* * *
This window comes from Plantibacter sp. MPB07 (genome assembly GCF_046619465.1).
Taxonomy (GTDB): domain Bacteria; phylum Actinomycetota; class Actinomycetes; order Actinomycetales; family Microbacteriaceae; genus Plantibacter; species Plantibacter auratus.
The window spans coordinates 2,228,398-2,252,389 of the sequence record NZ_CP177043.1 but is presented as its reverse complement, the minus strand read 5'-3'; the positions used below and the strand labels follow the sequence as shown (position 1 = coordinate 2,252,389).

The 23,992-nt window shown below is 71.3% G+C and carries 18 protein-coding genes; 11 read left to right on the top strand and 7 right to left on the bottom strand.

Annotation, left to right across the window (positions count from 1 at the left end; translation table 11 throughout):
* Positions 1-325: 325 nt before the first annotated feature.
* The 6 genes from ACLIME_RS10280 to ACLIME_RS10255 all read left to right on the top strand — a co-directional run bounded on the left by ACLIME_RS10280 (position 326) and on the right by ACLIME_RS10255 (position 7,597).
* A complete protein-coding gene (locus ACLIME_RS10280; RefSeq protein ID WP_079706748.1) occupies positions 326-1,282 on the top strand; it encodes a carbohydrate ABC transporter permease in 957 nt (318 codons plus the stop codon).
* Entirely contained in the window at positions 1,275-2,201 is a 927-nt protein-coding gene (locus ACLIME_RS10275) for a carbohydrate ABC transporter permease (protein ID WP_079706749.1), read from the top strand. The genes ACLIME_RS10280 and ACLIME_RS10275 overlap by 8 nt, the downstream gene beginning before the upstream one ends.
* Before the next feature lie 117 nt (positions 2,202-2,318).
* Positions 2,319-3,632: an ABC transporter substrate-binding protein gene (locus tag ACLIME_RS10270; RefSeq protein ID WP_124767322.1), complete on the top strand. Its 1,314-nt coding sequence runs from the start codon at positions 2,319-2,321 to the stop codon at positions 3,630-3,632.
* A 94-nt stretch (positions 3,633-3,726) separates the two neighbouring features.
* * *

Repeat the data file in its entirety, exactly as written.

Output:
This window comes from Plantibacter sp. MPB07 (genome assembly GCF_046619465.1).
Taxonomy (GTDB): domain Bacteria; phylum Actinomycetota; class Actinomycetes; order Actinomycetales; family Microbacteriaceae; genus Plantibacter; species Plantibacter auratus.
The window spans coordinates 2,228,398-2,252,389 of the sequence record NZ_CP177043.1 but is presented as its reverse complement, the minus strand read 5'-3'; the positions used below and the strand labels follow the sequence as shown (position 1 = coordinate 2,252,389).

The 23,992-nt window shown below is 71.3% G+C and carries 18 protein-coding genes; 11 read left to right on the top strand and 7 right to left on the bottom strand.

Annotation, left to right across the window (positions count from 1 at the left end; translation table 11 throughout):
* Positions 1-325: 325 nt before the first annotated feature.
* The 6 genes from ACLIME_RS10280 to ACLIME_RS10255 all read left to right on the top strand — a co-directional run bounded on the left by ACLIME_RS10280 (position 326) and on the right by ACLIME_RS10255 (position 7,597).
* A complete protein-coding gene (locus ACLIME_RS10280; RefSeq protein ID WP_079706748.1) occupies positions 326-1,282 on the top strand; it encodes a carbohydrate ABC transporter permease in 957 nt (318 codons plus the stop codon).
* Entirely contained in the window at positions 1,275-2,201 is a 927-nt protein-coding gene (locus ACLIME_RS10275) for a carbohydrate ABC transporter permease (protein ID WP_079706749.1), read from the top strand. The genes ACLIME_RS10280 and ACLIME_RS10275 overlap by 8 nt, the downstream gene beginning before the upstream one ends.
* Before the next feature lie 117 nt (positions 2,202-2,318).
* Positions 2,319-3,632: an ABC transporter substrate-binding protein gene (locus tag ACLIME_RS10270; RefSeq protein ID WP_124767322.1), complete on the top strand. Its 1,314-nt coding sequence runs from the start codon at positions 2,319-2,321 to the stop codon at positions 3,630-3,632.
* A 94-nt stretch (positions 3,633-3,726) separates the two neighbouring features.